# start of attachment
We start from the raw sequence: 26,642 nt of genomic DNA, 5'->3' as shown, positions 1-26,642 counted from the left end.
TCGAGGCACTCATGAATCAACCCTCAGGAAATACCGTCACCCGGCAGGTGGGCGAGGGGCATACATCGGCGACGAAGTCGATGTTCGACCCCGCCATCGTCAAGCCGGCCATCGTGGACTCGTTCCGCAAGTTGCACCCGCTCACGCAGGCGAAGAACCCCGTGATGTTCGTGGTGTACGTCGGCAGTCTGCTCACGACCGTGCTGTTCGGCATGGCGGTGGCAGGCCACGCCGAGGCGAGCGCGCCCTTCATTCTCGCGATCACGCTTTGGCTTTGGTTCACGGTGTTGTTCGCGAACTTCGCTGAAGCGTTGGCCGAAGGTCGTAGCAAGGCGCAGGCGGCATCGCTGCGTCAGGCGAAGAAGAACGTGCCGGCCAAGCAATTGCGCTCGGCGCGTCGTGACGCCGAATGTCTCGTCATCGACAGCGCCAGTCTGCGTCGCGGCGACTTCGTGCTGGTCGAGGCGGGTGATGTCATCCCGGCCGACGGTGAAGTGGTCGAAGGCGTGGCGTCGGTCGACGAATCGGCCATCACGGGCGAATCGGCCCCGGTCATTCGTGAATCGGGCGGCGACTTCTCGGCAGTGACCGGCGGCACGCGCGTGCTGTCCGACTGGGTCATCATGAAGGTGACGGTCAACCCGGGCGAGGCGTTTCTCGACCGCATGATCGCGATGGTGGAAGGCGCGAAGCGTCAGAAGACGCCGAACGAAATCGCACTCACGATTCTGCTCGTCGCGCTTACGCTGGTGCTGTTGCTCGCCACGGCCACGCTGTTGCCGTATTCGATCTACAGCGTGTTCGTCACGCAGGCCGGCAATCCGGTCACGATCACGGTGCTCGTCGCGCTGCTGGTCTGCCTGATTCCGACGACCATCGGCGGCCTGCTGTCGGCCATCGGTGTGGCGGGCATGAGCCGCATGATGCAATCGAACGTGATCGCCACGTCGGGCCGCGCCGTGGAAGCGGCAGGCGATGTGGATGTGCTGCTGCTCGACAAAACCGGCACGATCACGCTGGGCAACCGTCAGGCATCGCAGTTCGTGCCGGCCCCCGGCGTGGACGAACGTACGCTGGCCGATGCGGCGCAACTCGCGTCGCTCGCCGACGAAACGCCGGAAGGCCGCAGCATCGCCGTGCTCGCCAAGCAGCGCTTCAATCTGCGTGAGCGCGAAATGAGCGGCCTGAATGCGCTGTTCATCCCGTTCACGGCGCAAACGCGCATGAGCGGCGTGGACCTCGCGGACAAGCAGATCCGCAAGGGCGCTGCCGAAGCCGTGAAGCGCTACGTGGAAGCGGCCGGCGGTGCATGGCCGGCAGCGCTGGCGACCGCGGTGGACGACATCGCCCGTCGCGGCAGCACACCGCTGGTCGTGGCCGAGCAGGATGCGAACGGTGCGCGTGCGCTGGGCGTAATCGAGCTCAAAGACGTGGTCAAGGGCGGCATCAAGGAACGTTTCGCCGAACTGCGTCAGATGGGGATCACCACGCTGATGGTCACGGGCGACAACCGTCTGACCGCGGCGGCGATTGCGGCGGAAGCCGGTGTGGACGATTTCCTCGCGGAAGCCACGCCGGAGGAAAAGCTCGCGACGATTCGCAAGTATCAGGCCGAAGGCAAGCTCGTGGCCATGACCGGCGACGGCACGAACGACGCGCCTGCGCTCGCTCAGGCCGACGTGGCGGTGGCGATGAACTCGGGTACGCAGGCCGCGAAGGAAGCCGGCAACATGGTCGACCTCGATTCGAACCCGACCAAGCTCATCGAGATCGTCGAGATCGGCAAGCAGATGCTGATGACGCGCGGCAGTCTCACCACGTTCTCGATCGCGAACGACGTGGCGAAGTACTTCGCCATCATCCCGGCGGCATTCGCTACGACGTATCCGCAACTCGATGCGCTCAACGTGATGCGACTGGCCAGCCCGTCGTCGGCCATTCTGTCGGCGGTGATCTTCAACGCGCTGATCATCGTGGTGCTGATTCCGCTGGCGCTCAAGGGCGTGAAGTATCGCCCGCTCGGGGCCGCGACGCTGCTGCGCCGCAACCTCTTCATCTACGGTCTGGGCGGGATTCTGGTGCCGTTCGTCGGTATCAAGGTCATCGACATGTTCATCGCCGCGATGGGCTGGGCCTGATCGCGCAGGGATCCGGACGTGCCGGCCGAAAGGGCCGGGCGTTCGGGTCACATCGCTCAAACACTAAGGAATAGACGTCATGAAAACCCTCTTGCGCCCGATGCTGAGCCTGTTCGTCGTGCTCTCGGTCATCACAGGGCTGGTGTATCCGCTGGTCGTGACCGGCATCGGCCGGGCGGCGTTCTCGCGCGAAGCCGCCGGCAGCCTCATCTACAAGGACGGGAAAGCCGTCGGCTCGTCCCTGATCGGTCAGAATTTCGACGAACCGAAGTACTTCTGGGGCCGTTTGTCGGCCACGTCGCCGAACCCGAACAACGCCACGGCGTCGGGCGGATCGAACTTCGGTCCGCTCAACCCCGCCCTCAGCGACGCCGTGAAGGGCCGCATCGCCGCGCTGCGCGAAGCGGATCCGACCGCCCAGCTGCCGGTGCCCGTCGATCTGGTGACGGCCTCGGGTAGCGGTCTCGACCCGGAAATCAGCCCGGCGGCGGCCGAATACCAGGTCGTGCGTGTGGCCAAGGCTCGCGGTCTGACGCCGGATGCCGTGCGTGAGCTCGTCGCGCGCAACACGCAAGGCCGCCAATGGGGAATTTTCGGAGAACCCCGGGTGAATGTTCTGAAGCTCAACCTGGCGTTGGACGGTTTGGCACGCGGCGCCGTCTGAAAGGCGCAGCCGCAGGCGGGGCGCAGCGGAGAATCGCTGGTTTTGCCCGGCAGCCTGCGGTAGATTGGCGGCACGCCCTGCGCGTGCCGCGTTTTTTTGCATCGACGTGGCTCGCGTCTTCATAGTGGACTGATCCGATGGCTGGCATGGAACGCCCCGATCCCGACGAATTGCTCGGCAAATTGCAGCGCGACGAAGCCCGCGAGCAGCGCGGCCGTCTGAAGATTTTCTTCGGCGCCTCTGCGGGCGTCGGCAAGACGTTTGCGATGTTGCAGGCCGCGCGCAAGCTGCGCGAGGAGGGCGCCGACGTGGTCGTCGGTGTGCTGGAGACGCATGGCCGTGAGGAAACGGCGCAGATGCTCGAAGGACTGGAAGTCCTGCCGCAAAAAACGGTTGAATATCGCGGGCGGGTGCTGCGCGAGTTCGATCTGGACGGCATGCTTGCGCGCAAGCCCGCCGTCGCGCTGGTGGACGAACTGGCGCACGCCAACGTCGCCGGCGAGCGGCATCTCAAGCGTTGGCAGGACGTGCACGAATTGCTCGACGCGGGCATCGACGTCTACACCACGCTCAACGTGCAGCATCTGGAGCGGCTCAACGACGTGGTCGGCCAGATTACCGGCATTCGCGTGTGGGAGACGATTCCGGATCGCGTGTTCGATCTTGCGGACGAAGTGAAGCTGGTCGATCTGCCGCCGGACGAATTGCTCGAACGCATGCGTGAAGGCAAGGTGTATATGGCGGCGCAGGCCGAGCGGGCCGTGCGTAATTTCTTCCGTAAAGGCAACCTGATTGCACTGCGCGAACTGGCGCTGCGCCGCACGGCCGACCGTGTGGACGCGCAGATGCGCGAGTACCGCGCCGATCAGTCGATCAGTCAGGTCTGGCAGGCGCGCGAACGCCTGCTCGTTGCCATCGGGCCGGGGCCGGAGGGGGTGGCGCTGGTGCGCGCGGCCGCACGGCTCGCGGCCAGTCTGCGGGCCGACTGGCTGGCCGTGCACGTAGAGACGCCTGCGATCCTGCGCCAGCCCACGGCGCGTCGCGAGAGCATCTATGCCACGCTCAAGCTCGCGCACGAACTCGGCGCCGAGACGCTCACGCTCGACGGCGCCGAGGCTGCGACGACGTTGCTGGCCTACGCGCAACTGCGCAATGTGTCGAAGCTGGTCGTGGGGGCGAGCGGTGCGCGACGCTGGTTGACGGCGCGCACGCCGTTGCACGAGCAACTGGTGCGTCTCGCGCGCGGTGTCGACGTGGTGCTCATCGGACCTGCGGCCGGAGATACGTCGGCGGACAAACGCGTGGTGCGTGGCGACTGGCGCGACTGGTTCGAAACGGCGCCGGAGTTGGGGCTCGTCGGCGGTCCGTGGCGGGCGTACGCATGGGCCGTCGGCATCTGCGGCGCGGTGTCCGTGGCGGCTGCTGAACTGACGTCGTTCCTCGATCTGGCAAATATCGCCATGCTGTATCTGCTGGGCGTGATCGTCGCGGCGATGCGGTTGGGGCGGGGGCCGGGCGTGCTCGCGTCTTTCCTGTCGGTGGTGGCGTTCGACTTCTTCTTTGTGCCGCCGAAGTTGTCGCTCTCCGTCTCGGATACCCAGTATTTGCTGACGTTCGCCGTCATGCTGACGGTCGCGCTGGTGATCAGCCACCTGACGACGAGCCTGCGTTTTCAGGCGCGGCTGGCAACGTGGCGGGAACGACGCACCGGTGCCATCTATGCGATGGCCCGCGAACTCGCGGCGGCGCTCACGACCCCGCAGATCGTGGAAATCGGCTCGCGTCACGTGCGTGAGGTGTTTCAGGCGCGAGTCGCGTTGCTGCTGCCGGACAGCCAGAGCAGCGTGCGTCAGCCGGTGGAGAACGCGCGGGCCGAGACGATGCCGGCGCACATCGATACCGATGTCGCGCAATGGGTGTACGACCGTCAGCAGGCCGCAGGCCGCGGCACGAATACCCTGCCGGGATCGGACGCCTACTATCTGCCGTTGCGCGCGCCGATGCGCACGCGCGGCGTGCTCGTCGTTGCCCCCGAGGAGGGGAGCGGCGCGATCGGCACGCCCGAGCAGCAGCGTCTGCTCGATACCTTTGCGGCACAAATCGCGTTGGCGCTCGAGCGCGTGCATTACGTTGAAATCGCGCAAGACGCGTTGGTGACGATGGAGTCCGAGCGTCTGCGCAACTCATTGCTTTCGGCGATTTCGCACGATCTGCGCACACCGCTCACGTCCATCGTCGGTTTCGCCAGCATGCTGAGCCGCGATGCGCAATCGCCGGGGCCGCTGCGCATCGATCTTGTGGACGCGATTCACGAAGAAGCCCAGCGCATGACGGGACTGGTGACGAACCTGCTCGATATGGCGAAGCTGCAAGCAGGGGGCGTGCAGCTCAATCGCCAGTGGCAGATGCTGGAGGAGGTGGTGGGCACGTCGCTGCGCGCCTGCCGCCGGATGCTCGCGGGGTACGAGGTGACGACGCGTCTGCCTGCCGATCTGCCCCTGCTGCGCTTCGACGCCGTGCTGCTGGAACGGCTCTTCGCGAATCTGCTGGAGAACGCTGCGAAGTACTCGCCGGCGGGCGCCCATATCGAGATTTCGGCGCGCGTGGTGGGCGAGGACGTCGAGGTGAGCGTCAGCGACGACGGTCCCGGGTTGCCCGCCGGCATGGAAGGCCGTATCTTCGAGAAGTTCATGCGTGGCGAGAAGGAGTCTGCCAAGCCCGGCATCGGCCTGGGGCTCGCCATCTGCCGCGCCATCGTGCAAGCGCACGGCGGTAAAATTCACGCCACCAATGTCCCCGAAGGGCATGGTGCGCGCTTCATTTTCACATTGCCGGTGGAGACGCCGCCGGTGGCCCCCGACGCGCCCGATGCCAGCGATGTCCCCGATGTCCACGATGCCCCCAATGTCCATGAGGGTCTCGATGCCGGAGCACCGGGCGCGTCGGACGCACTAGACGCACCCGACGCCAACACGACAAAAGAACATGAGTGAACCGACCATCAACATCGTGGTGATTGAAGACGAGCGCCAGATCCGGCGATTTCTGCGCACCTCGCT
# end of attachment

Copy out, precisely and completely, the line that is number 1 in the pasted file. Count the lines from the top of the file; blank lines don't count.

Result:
We start from the raw sequence: 26,642 nt of genomic DNA, 5'->3' as shown, positions 1-26,642 counted from the left end.